- Elaine Chao, President-elect Donald Trump’s pick for U.S. Secretary of Transportation, will be uniquely positioned to influence commercial drone use if she is confirmed by the Senate, The Los Angeles Times reported.
- The former labor secretary is not overbearing when it comes to regulations, so commercial drone rules could see an expansion under her oversight, industry insiders told The Times.
- A more liberal approach to commercial drone regulations, particularly in the areas of weight limitations and line-of-sight requirements, could expand how construction firms use them.
They don’t transport people around, but drones would fall under Elaine Chao’s purview if President-elect Donald Trump’s nominee is confirmed as secretary of Transportation.
In the role, Chao — who was Labor secretary under George W. Bush — would oversee the nation’s transportation systems and infrastructure, a wide-ranging job that also encompasses cars, trains and ships.
Among the questions she’ll have to answer on the drone front: whether the unmanned aerial vehicles will eventually be allowed to fly farther than their operators can see, function autonomously and fly over people on the ground.
Under Bush, Chao was known for being light-handed with new regulations, so the possibility of loose transportation rules under her watch could help expand commercial drone use, industry experts and advocates said.
“We’re probably one of the few industries that wants to be regulated,” said Gretchen West, a national advisor for UAVUS. “We want fair and relevant rules in place to allow broader operations.”
This summer, the Federal Aviation Administration released new rules on commercial drone use, which freed companies from having to request special permission from the federal government for any commercial drone endeavor, a waiver process that could take months.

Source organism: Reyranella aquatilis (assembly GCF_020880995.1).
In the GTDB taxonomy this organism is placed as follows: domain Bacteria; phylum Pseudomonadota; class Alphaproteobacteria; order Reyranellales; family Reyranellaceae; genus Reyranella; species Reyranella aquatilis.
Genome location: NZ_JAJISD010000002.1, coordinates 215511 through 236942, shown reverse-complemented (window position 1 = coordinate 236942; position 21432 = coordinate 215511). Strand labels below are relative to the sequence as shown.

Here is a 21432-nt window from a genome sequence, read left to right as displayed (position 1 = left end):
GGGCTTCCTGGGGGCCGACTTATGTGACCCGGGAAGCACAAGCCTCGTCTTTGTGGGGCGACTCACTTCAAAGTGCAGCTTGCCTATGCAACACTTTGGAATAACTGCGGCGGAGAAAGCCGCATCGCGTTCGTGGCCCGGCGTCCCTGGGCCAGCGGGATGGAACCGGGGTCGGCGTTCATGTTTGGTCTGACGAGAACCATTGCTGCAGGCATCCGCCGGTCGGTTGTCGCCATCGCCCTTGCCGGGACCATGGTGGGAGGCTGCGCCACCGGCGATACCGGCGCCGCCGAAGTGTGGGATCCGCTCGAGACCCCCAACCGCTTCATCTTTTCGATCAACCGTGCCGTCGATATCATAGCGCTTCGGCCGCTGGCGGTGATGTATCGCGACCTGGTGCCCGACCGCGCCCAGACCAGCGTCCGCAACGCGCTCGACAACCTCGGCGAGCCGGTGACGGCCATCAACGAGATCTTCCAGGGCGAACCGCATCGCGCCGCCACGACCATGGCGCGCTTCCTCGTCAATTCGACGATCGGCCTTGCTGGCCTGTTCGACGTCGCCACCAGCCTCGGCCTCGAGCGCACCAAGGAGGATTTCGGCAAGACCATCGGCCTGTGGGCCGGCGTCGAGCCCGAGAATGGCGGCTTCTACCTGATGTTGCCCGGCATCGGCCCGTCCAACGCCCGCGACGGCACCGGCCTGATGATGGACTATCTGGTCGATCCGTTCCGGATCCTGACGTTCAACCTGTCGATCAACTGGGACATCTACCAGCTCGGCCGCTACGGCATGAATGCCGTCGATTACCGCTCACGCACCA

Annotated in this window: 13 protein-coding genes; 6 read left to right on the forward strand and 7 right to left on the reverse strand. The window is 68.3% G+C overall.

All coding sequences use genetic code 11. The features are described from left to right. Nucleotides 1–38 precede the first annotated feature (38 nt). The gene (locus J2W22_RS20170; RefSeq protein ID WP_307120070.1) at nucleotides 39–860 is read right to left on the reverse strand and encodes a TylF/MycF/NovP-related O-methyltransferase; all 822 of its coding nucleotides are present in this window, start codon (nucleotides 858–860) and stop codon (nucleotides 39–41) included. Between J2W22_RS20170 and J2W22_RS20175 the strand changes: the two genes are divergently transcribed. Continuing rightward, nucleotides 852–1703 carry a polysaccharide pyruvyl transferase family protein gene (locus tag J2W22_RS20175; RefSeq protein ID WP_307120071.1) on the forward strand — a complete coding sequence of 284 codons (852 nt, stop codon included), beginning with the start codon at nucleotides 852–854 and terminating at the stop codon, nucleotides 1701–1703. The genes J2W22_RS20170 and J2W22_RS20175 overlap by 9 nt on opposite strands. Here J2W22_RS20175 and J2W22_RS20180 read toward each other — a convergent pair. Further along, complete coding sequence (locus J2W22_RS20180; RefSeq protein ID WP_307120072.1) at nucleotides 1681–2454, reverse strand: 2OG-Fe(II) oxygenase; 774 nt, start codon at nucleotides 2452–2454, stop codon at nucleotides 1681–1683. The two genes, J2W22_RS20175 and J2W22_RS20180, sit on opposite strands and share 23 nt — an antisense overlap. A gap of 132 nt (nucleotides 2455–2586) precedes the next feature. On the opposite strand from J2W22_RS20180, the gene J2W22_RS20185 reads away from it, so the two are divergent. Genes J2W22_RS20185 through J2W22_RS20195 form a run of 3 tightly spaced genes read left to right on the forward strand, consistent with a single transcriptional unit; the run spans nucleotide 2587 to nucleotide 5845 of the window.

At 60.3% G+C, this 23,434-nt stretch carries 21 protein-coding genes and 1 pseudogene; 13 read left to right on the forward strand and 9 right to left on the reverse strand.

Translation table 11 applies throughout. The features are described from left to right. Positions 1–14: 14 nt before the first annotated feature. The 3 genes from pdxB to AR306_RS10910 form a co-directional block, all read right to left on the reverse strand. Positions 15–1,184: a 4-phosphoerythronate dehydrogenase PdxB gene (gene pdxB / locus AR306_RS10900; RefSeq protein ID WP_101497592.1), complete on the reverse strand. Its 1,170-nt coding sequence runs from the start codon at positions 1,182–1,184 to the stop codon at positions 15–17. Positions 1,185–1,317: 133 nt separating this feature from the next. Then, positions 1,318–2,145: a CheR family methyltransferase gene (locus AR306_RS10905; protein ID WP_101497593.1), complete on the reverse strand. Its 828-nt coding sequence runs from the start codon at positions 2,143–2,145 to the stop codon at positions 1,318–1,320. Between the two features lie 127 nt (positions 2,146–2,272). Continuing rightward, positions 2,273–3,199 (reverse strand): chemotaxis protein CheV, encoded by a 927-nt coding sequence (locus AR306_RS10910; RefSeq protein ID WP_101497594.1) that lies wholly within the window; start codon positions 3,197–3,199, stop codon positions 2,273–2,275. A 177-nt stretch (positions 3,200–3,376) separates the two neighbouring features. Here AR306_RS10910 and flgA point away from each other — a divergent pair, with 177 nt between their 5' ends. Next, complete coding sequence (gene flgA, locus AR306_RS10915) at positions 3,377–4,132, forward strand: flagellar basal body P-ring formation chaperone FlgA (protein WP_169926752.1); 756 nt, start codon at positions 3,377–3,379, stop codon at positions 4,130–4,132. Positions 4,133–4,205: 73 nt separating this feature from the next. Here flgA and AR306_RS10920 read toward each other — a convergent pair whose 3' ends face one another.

But there are still limitations. The new rules prevent operators from flying beyond visual line of sight and at night, though users can fly during twilight hours if their drone has anti-collision lights. Flying over people who are not directly involved in the operation is also prohibited. The maximum speed is 100 mph.
Companies with plans that conflict with the rules can apply for a waiver as long as they can prove that their proposal is safe. The FAA has said it hopes the waiver process can inform future iterations of commercial drone rules.
Ryan Calo, an assistant professor of law at the University of Washington who specializes in robotics law and policy, said fewer regulations could benefit some specific drone industries, such as delivery. That potential enterprise has been hindered by regulations that prevent drones from carrying packages unless the total weight of the drone plus the load is less than 55 pounds, as well as limitations on flying beyond visual line of sight.
Changes to those rules could affect companies such as Amazon.com Inc., which has been testing drone deliveries of packages.